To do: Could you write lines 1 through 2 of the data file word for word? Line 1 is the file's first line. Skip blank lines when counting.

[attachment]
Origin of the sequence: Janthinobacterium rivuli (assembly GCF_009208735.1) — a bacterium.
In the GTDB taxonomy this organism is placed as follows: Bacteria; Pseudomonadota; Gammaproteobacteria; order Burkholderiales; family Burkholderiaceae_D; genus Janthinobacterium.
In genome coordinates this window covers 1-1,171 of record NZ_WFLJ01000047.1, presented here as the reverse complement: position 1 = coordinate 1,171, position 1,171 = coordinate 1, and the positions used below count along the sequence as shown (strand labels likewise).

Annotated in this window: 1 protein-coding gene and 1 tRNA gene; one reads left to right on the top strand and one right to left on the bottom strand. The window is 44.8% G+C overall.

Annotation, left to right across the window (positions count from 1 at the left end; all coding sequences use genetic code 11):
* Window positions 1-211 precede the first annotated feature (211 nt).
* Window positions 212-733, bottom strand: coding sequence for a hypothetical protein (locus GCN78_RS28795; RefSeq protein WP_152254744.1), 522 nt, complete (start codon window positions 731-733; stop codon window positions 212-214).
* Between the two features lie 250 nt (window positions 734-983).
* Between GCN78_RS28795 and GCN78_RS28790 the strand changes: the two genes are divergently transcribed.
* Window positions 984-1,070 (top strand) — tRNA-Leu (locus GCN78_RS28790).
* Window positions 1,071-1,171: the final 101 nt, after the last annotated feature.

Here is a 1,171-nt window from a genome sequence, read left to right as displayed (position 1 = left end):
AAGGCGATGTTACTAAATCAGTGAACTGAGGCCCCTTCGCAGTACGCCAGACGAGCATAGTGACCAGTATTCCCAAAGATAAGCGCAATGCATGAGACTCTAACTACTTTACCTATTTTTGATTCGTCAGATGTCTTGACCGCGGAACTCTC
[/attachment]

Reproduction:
Origin of the sequence: Janthinobacterium rivuli (assembly GCF_009208735.1) — a bacterium.
In the GTDB taxonomy this organism is placed as follows: Bacteria; Pseudomonadota; Gammaproteobacteria; order Burkholderiales; family Burkholderiaceae_D; genus Janthinobacterium.